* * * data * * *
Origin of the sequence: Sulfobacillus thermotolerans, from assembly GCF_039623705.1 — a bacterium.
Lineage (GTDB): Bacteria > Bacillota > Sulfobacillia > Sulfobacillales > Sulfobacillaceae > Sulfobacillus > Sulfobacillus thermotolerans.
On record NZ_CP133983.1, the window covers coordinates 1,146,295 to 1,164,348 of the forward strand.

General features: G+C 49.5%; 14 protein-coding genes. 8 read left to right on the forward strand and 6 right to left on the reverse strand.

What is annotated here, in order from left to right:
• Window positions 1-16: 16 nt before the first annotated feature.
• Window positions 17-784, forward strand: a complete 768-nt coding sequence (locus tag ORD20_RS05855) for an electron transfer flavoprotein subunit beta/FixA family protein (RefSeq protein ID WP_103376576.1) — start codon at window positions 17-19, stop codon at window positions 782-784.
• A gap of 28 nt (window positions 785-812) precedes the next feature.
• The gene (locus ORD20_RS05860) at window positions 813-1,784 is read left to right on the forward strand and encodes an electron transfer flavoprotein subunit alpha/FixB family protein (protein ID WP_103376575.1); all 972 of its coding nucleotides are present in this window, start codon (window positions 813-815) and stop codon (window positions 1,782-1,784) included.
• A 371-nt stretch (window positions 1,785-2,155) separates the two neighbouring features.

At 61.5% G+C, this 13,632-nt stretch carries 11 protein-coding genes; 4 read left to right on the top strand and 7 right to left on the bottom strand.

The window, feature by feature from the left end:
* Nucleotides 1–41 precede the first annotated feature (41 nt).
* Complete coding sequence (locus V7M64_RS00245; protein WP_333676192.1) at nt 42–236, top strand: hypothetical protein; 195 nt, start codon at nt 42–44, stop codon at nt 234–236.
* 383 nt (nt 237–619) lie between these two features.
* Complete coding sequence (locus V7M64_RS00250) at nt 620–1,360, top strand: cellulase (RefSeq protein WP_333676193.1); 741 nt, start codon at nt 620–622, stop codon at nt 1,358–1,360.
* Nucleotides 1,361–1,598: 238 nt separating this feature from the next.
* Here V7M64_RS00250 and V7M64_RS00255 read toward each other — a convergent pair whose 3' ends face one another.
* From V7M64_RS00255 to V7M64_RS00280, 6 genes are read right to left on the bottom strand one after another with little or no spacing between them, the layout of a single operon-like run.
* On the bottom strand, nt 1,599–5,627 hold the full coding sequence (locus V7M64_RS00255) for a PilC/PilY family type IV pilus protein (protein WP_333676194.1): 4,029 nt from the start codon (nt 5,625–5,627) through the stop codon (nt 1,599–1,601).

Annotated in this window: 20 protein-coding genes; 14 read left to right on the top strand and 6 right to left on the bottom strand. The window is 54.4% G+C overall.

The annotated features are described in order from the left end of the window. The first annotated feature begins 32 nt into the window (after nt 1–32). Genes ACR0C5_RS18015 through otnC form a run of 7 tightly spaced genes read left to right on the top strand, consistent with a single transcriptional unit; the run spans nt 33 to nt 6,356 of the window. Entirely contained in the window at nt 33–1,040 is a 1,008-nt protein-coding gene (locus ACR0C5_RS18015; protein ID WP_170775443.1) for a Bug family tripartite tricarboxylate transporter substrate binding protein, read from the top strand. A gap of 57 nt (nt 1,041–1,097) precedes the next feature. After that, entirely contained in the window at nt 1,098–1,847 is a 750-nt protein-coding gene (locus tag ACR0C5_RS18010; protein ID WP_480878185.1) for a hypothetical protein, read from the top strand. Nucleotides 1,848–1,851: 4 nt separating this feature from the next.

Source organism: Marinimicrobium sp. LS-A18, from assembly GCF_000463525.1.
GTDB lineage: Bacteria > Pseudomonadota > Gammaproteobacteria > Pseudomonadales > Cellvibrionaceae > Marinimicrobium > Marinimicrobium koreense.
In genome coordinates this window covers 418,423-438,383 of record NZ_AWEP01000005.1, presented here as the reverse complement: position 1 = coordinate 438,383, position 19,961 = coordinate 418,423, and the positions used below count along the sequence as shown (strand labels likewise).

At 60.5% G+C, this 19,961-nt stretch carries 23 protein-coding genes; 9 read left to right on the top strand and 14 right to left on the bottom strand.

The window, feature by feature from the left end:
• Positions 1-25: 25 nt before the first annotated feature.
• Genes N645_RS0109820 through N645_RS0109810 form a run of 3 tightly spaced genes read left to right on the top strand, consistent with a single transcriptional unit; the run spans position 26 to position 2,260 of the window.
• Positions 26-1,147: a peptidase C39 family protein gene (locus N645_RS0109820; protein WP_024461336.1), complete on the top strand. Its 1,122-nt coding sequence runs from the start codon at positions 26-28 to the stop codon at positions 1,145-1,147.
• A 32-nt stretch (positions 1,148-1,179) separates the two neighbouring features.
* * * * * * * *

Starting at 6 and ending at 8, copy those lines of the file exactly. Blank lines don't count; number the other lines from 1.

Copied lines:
• Window positions 1-16: 16 nt before the first annotated feature.
• Window positions 17-784, forward strand: a complete 768-nt coding sequence (locus tag ORD20_RS05855) for an electron transfer flavoprotein subunit beta/FixA family protein (RefSeq protein ID WP_103376576.1) — start codon at window positions 17-19, stop codon at window positions 782-784.
• A gap of 28 nt (window positions 785-812) precedes the next feature.